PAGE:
How to Check the Status of My Green Card Application

By Mary Jane Freeman ; Updated March 21, 2017
Mature man holding glass of wine on sofa with laptop
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A permanent resident card, popularly known as a green card, is issued upon approval by U.S. Citizenship and Immigration Services. Your green card serves as evidence of your right to live and work in the United States permanently. If some time has passed and you still don't know whether your application was approved or denied, you can check your application status with USCIS.

Look Up Status Online

You can check your application, or case status, online by visiting the official website of the Department of Homeland Security, myUSCIS.gov. You'll be prompted to enter your receipt number, which is a unique number provided to you by USCIS after receipt of your green card application. The receipt number begins with three letters followed by 10 numbers, a total of 13 characters, and is located on notice of action letters from USCIS. Omit any dashes but include any asterisksthe receipt number may have. The case status online lookup tool is also available in Spanish.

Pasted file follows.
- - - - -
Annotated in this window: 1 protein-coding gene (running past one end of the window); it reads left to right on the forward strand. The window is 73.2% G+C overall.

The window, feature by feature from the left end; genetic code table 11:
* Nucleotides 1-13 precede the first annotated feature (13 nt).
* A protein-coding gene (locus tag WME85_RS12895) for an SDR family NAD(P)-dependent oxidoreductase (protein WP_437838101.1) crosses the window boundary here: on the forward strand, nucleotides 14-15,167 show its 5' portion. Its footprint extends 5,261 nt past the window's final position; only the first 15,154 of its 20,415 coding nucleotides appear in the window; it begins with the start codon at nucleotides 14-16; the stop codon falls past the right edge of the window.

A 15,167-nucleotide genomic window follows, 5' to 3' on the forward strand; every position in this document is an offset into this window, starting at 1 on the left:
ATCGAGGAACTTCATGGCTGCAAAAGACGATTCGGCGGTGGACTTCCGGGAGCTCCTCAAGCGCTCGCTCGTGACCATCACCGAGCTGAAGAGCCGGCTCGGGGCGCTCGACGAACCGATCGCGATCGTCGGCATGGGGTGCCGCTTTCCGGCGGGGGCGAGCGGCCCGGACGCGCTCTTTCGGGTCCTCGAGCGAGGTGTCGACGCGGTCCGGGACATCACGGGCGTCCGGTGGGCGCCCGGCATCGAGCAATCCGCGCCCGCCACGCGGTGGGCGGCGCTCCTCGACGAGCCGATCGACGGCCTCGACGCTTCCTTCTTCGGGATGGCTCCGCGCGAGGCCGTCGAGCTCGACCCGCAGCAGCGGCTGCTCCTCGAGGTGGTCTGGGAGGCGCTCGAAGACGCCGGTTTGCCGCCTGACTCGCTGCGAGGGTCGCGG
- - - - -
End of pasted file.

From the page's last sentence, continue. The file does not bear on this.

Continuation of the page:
Find Status by Phone

You can get live or automated assistance regarding your case status by calling USCIS toll-free at 800-375-5283 and providing your receipt number when prompted. Assistance is also available for the deaf, hard of hearing, the blind and callers with speech disabilities. Only automated assistance is available to callers outside of the country. You can call 212-620-3418 to check case status from out of the country.

Check in Person

To speak to someone in person, make an appointment with your local USCIS field office online. If you are from out of the country, you also have access to a field office or you can visit the closest U.S. Embassy or Consulate.

About the Author

Based on the West Coast, Mary Jane Freeman has been writing professionally since 1994, specializing in the topics of business and law. Freeman's work has appeared in a variety of publications, including LegalZoom, Essence, Reuters and Chicago Sun-Times. Freeman holds a Master of Science in public policy and management and Juris Doctor. Freeman is self-employed and works as a policy analyst and legal consultant.